VERDI: Rigoletto (Callas, Di Stefano, Gobbi / La Scala) (1955) (Naxos Historical: 8.111242-43)
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Great Opera Recordings
Giuseppe Verdi (1813-1901)
Opera in Three Acts
Libretto by Francesco Maria Piave after Victor Hugo's Le Roi s'amuse
Rigoletto - Tito Gobbi (baritone)
Gilda - Maria Callas (soprano)
Duke of Mantua - Giuseppe Di Stefano (tenor)
Maddalena - Adriana Lazzarini (contralto)
Sparafucile - Nicola Zaccaria (bass)
Count Monterone - Plinio Clabassi (bass)
Cavaliere Marullo - William Dickie (baritone)
Matteo Borsa - Renato Ercolani (tenor)
Count Ceprano - Carlo Forti (bass)
Countess Ceprano - Elvira Galassi (mezzo-soprano)
Giovanna - Giuse Gerbino (mezzo-soprano)
Page of the Duchess - Luisa Mandelli (mezzo-soprano)
Court Usher - Vittorio Tatozzi (tenor)
Orchestra and Chorus of La Scala, Milan (Norberto Mola, chorus master)
In the summer of 1955 the last opera recording for Angel/Columbia [EMI] Callas would take part in was Rigoletto; it was first published in February 1956. Gilda is a typical soprano leggero rôle and has been a favourite of many, among them Anna Netrebko (born 1971), Joan Sutherland (born 1926), Lily Pons (1898-1976), Amelita Galli-Curci (1882-1963), Luisa Tetrazzini (1871-1940), Nellie Melba (1861-1931) back to Adelina Patti (1843-1919), all of whom undertook it many times and at different theatres. Callas, however, undertook Gilda only twice in the opera house at the Bellas Artes, Mexico City in 1952.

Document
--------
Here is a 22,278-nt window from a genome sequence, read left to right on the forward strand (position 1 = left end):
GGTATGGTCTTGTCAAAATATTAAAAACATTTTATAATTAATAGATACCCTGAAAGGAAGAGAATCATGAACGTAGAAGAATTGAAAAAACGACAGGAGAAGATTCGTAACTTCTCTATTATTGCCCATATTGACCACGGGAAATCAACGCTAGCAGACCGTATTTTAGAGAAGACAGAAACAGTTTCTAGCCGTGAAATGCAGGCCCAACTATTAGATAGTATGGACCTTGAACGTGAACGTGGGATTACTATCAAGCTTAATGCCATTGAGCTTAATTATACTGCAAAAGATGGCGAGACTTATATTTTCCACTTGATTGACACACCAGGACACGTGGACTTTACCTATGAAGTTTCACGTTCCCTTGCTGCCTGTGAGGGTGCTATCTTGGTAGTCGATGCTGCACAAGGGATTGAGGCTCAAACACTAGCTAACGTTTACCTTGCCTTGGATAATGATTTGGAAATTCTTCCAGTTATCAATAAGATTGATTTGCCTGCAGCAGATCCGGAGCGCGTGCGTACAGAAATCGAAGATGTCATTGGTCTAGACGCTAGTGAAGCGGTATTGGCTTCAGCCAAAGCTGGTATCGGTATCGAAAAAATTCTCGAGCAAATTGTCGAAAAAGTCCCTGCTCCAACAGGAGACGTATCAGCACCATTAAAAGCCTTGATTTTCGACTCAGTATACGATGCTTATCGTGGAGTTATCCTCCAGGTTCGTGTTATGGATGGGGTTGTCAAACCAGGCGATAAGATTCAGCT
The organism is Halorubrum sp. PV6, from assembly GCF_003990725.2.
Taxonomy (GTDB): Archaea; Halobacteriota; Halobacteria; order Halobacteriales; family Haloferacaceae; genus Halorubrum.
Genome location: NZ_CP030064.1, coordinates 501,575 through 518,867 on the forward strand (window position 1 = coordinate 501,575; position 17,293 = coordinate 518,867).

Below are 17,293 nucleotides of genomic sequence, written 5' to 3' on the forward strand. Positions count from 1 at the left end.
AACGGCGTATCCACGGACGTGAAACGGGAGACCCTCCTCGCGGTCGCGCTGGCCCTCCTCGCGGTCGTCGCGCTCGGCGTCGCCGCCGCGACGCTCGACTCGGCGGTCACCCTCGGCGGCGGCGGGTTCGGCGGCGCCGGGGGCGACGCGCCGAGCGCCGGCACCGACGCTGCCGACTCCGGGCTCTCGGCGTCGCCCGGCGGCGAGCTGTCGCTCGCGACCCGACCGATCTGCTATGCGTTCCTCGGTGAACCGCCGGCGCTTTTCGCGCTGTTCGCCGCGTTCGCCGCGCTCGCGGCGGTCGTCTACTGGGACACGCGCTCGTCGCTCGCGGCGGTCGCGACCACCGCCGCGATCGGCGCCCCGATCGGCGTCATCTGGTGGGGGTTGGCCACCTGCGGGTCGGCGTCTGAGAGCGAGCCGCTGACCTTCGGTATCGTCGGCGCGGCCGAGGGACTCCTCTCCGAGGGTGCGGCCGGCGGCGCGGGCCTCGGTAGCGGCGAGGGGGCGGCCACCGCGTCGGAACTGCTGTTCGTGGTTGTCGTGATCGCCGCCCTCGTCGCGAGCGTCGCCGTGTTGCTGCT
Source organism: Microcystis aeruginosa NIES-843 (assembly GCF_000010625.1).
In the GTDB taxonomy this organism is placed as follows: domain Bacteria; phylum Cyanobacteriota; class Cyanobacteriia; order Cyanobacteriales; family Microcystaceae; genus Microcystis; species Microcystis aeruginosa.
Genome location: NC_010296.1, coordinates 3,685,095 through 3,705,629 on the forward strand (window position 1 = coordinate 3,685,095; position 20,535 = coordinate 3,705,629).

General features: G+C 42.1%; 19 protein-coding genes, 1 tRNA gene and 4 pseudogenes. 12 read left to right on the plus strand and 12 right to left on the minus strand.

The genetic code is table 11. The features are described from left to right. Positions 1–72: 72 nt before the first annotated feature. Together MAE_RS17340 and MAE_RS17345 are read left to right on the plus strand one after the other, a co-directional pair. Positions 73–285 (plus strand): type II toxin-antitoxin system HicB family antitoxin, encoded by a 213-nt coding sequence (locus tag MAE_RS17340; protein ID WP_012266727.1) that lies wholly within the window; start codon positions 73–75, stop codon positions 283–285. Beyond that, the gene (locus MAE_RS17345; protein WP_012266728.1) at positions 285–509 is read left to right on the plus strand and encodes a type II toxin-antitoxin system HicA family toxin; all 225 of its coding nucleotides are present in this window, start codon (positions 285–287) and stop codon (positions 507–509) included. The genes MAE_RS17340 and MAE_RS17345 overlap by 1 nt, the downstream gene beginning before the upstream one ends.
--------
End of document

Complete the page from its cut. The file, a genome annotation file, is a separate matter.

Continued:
As this recording testifies, and despite the wide tessitura, it presents Callas with no technical problems, and she is able to accomplish the music easily and effortlessly. She is content to use the middle register and does not, as she does in Suicidio in Ponchielli's Gioconda, carry the chest register up ostentatiously to G, even A flat; singing so intensely at the extremes of her range in fitting verismo style make it impossible for her to reconcile the different registers. In her singing of Gilda there are many details to admire. In Act I the rhythmic accuracy of her attack in the Allegro vivace passage, as the tempo speeds up when the Duke enters and Gilda calls for her maid, Giovanna, immediately before the Act I duet E il sol dell'anima. Caro nome she sings at what is for her a typical tempo, though most Gildas, if they took it as slowly, would run out of breath long before they reached the end of phrases. How effectively she shows the difference between Caronome, as the portamento marking indicates, and Caro nome, as it too often becomes without a proper conception of legato. Particularly affecting is her beautifully phrased, impeccable rendering of groups of falling sixths, rising from G and A flat to B flat.